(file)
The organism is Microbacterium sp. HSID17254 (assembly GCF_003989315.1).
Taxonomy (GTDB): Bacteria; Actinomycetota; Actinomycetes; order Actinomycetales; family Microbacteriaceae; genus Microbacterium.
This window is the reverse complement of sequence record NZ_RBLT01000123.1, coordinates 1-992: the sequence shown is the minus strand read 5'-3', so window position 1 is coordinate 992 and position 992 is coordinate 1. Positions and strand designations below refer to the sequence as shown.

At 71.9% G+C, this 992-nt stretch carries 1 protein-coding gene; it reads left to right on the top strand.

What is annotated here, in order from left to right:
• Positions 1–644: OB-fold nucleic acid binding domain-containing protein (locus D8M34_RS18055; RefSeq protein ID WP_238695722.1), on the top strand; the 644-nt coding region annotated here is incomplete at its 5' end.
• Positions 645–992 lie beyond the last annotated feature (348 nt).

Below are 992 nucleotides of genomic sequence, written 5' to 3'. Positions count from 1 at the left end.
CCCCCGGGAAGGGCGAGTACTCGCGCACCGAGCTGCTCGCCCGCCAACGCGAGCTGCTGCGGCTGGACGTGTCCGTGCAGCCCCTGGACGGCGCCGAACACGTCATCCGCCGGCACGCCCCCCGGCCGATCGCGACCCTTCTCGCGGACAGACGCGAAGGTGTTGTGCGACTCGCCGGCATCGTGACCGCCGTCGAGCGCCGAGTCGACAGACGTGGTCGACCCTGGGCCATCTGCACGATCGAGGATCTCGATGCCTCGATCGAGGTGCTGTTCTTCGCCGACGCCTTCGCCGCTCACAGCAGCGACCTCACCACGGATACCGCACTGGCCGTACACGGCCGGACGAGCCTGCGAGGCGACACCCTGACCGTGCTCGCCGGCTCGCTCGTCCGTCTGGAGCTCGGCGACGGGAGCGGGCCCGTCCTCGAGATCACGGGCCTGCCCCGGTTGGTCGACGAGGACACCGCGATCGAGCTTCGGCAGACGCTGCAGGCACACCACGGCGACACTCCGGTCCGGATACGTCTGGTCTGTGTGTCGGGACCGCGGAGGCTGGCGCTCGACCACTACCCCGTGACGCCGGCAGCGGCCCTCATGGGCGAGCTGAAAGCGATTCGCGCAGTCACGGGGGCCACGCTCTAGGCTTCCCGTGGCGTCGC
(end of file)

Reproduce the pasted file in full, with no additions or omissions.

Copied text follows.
The organism is Microbacterium sp. HSID17254 (assembly GCF_003989315.1).
Taxonomy (GTDB): Bacteria; Actinomycetota; Actinomycetes; order Actinomycetales; family Microbacteriaceae; genus Microbacterium.
This window is the reverse complement of sequence record NZ_RBLT01000123.1, coordinates 1-992: the sequence shown is the minus strand read 5'-3', so window position 1 is coordinate 992 and position 992 is coordinate 1. Positions and strand designations below refer to the sequence as shown.

At 71.9% G+C, this 992-nt stretch carries 1 protein-coding gene; it reads left to right on the top strand.

What is annotated here, in order from left to right:
• Positions 1–644: OB-fold nucleic acid binding domain-containing protein (locus D8M34_RS18055; RefSeq protein ID WP_238695722.1), on the top strand; the 644-nt coding region annotated here is incomplete at its 5' end.
• Positions 645–992 lie beyond the last annotated feature (348 nt).

Below are 992 nucleotides of genomic sequence, written 5' to 3'. Positions count from 1 at the left end.
CCCCCGGGAAGGGCGAGTACTCGCGCACCGAGCTGCTCGCCCGCCAACGCGAGCTGCTGCGGCTGGACGTGTCCGTGCAGCCCCTGGACGGCGCCGAACACGTCATCCGCCGGCACGCCCCCCGGCCGATCGCGACCCTTCTCGCGGACAGACGCGAAGGTGTTGTGCGACTCGCCGGCATCGTGACCGCCGTCGAGCGCCGAGTCGACAGACGTGGTCGACCCTGGGCCATCTGCACGATCGAGGATCTCGATGCCTCGATCGAGGTGCTGTTCTTCGCCGACGCCTTCGCCGCTCACAGCAGCGACCTCACCACGGATACCGCACTGGCCGTACACGGCCGGACGAGCCTGCGAGGCGACACCCTGACCGTGCTCGCCGGCTCGCTCGTCCGTCTGGAGCTCGGCGACGGGAGCGGGCCCGTCCTCGAGATCACGGGCCTGCCCCGGTTGGTCGACGAGGACACCGCGATCGAGCTTCGGCAGACGCTGCAGGCACACCACGGCGACACTCCGGTCCGGATACGTCTGGTCTGTGTGTCGGGACCGCGGAGGCTGGCGCTCGACCACTACCCCGTGACGCCGGCAGCGGCCCTCATGGGCGAGCTGAAAGCGATTCGCGCAGTCACGGGGGCCACGCTCTAGGCTTCCCGTGGCGTCGC